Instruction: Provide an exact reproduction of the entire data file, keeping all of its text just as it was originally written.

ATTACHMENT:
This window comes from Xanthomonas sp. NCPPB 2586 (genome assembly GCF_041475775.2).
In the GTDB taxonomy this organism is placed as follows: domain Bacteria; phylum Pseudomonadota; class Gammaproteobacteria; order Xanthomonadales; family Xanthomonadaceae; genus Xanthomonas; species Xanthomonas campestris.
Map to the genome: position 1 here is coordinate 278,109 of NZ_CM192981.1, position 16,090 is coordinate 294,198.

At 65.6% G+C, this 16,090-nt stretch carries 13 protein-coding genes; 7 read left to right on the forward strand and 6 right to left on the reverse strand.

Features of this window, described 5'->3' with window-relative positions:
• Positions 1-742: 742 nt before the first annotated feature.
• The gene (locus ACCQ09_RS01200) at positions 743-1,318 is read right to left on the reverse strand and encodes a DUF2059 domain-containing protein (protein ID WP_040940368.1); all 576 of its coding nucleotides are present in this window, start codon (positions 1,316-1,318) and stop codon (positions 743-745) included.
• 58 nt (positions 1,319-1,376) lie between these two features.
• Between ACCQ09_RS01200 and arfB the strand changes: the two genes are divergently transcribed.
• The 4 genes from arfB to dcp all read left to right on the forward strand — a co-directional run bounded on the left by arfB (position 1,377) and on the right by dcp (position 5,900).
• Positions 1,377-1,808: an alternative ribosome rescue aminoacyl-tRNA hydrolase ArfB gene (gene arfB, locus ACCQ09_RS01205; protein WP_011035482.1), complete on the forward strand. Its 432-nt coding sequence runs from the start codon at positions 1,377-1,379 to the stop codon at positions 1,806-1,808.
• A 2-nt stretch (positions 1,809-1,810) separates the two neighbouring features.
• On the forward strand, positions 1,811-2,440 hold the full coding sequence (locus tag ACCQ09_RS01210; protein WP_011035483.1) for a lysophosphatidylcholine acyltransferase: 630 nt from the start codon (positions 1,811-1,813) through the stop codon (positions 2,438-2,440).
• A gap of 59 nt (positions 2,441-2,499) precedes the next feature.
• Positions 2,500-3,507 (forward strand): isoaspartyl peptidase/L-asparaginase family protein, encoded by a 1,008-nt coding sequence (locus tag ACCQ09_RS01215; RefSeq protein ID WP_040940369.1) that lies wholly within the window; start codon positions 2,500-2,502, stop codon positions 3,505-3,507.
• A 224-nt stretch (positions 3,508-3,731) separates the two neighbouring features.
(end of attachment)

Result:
This window comes from Xanthomonas sp. NCPPB 2586 (genome assembly GCF_041475775.2).
In the GTDB taxonomy this organism is placed as follows: domain Bacteria; phylum Pseudomonadota; class Gammaproteobacteria; order Xanthomonadales; family Xanthomonadaceae; genus Xanthomonas; species Xanthomonas campestris.
Map to the genome: position 1 here is coordinate 278,109 of NZ_CM192981.1, position 16,090 is coordinate 294,198.

At 65.6% G+C, this 16,090-nt stretch carries 13 protein-coding genes; 7 read left to right on the forward strand and 6 right to left on the reverse strand.

Features of this window, described 5'->3' with window-relative positions:
• Positions 1-742: 742 nt before the first annotated feature.
• The gene (locus ACCQ09_RS01200) at positions 743-1,318 is read right to left on the reverse strand and encodes a DUF2059 domain-containing protein (protein ID WP_040940368.1); all 576 of its coding nucleotides are present in this window, start codon (positions 1,316-1,318) and stop codon (positions 743-745) included.
• 58 nt (positions 1,319-1,376) lie between these two features.
• Between ACCQ09_RS01200 and arfB the strand changes: the two genes are divergently transcribed.
• The 4 genes from arfB to dcp all read left to right on the forward strand — a co-directional run bounded on the left by arfB (position 1,377) and on the right by dcp (position 5,900).
• Positions 1,377-1,808: an alternative ribosome rescue aminoacyl-tRNA hydrolase ArfB gene (gene arfB, locus ACCQ09_RS01205; protein WP_011035482.1), complete on the forward strand. Its 432-nt coding sequence runs from the start codon at positions 1,377-1,379 to the stop codon at positions 1,806-1,808.
• A 2-nt stretch (positions 1,809-1,810) separates the two neighbouring features.
• On the forward strand, positions 1,811-2,440 hold the full coding sequence (locus tag ACCQ09_RS01210; protein WP_011035483.1) for a lysophosphatidylcholine acyltransferase: 630 nt from the start codon (positions 1,811-1,813) through the stop codon (positions 2,438-2,440).
• A gap of 59 nt (positions 2,441-2,499) precedes the next feature.
• Positions 2,500-3,507 (forward strand): isoaspartyl peptidase/L-asparaginase family protein, encoded by a 1,008-nt coding sequence (locus tag ACCQ09_RS01215; RefSeq protein ID WP_040940369.1) that lies wholly within the window; start codon positions 2,500-2,502, stop codon positions 3,505-3,507.
• A 224-nt stretch (positions 3,508-3,731) separates the two neighbouring features.